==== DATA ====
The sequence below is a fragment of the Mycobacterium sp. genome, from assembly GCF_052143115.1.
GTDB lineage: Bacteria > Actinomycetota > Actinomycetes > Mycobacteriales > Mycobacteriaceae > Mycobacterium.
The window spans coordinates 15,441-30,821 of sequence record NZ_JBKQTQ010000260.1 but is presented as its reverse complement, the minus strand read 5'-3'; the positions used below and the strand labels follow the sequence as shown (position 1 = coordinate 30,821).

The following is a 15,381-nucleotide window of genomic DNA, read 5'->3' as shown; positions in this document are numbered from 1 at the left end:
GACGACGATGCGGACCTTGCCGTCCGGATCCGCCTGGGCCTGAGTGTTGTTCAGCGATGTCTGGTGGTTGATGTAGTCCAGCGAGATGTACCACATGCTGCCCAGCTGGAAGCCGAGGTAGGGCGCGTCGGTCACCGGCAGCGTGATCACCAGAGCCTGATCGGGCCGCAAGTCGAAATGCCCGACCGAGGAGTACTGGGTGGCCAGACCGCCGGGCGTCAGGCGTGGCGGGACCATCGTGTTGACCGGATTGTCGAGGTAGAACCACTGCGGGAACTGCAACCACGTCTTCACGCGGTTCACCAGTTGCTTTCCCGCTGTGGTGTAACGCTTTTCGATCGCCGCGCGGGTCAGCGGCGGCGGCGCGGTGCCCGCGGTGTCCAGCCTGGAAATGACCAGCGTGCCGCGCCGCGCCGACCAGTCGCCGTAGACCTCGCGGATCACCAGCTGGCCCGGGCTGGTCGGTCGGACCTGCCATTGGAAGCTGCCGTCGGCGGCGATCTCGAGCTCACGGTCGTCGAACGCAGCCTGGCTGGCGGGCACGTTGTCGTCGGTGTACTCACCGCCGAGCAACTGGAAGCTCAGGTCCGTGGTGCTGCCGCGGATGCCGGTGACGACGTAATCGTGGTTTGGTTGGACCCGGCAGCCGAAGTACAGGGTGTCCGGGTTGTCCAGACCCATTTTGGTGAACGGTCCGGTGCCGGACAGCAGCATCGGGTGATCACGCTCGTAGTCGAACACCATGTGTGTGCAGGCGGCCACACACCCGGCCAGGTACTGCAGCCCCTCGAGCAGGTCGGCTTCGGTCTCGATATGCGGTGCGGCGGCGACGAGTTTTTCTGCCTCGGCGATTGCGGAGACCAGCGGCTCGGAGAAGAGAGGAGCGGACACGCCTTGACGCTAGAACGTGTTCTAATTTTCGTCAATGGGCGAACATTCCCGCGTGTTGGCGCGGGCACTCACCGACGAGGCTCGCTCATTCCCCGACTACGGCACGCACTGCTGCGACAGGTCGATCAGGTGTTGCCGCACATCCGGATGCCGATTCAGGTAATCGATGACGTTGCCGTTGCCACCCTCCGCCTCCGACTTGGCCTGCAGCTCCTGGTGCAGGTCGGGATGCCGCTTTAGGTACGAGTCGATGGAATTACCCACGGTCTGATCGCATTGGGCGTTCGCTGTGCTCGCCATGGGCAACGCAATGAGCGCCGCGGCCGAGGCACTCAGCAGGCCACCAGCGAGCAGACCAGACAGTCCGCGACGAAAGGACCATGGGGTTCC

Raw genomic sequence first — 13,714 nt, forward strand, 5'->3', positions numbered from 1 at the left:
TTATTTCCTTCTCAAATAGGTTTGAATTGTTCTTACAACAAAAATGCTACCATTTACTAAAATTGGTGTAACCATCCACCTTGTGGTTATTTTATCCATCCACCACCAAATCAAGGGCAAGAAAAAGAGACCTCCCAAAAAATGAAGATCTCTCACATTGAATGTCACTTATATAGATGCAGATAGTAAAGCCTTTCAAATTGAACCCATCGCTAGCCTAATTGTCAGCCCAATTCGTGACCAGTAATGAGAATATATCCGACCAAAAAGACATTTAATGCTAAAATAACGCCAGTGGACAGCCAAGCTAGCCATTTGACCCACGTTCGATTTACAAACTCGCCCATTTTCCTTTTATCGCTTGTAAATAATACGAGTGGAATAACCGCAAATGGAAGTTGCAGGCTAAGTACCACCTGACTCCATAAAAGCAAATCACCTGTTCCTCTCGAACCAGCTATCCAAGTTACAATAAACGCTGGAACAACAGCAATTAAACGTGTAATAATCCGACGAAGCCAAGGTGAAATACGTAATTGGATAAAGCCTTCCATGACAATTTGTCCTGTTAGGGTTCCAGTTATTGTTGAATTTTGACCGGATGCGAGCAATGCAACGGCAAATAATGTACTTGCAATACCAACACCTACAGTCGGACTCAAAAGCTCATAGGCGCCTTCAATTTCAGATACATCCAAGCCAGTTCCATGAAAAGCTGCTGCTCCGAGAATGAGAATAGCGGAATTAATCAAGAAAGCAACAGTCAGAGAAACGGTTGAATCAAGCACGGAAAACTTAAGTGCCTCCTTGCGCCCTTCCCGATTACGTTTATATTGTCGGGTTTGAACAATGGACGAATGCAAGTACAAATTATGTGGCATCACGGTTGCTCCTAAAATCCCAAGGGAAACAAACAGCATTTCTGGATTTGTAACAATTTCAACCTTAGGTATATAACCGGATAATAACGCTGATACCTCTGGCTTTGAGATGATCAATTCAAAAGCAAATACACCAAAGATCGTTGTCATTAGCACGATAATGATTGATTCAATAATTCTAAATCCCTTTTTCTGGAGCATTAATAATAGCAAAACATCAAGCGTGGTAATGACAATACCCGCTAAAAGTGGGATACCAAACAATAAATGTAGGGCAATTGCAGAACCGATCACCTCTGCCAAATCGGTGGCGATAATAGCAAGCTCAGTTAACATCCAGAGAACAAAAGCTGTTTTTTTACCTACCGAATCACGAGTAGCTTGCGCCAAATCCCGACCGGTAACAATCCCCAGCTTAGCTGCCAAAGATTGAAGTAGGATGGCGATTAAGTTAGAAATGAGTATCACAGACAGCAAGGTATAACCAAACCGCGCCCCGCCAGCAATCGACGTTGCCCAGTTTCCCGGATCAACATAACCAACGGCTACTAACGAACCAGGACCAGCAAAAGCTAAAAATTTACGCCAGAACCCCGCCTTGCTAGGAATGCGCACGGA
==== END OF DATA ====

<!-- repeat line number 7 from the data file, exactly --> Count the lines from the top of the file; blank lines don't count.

TTATTTCCTTCTCAAATAGGTTTGAATTGTTCTTACAACAAAAATGCTACCATTTACTAAAATTGGTGTAACCATCCACCTTGTGGTTATTTTATCCATCCACCACCAAATCAAGGGCAAGAAAAAGAGACCTCCCAAAAAATGAAGATCTCTCACATTGAATGTCACTTATATAGATGCAGATAGTAAAGCCTTTCAAATTGAACCCATCGCTAGCCTAATTGTCAGCCCAATTCGTGACCAGTAATGAGAATATATCCGACCAAAAAGACATTTAATGCTAAAATAACGCCAGTGGACAGCCAAGCTAGCCATTTGACCCACGTTCGATTTACAAACTCGCCCATTTTCCTTTTATCGCTTGTAAATAATACGAGTGGAATAACCGCAAATGGAAGTTGCAGGCTAAGTACCACCTGACTCCATAAAAGCAAATCACCTGTTCCTCTCGAACCAGCTATCCAAGTTACAATAAACGCTGGAACAACAGCAATTAAACGTGTAATAATCCGACGAAGCCAAGGTGAAATACGTAATTGGATAAAGCCTTCCATGACAATTTGTCCTGTTAGGGTTCCAGTTATTGTTGAATTTTGACCGGATGCGAGCAATGCAACGGCAAATAATGTACTTGCAATACCAACACCTACAGTCGGACTCAAAAGCTCATAGGCGCCTTCAATTTCAGATACATCCAAGCCAGTTCCATGAAAAGCTGCTGCTCCGAGAATGAGAATAGCGGAATTAATCAAGAAAGCAACAGTCAGAGAAACGGTTGAATCAAGCACGGAAAACTTAAGTGCCTCCTTGCGCCCTTCCCGATTACGTTTATATTGTCGGGTTTGAACAATGGACGAATGCAAGTACAAATTATGTGGCATCACGGTTGCTCCTAAAATCCCAAGGGAAACAAACAGCATTTCTGGATTTGTAACAATTTCAACCTTAGGTATATAACCGGATAATAACGCTGATACCTCTGGCTTTGAGATGATCAATTCAAAAGCAAATACACCAAAGATCGTTGTCATTAGCACGATAATGATTGATTCAATAATTCTAAATCCCTTTTTCTGGAGCATTAATAATAGCAAAACATCAAGCGTGGTAATGACAATACCCGCTAAAAGTGGGATACCAAACAATAAATGTAGGGCAATTGCAGAACCGATCACCTCTGCCAAATCGGTGGCGATAATAGCAAGCTCAGTTAACATCCAGAGAACAAAAGCTGTTTTTTTACCTACCGAATCACGAGTAGCTTGCGCCAAATCCCGACCGGTAACAATCCCCAGCTTAGCTGCCAAAGATTGAAGTAGGATGGCGATTAAGTTAGAAATGAGTATCACAGACAGCAAGGTATAACCAAACCGCGCCCCGCCAGCAATCGACGTTGCCCAGTTTCCCGGATCAACATAACCAACGGCTACTAACGAACCAGGACCAGCAAAAGCTAAAAATTTACGCCAGAACCCCGCCTTGCTAGGAATGCGCACGGA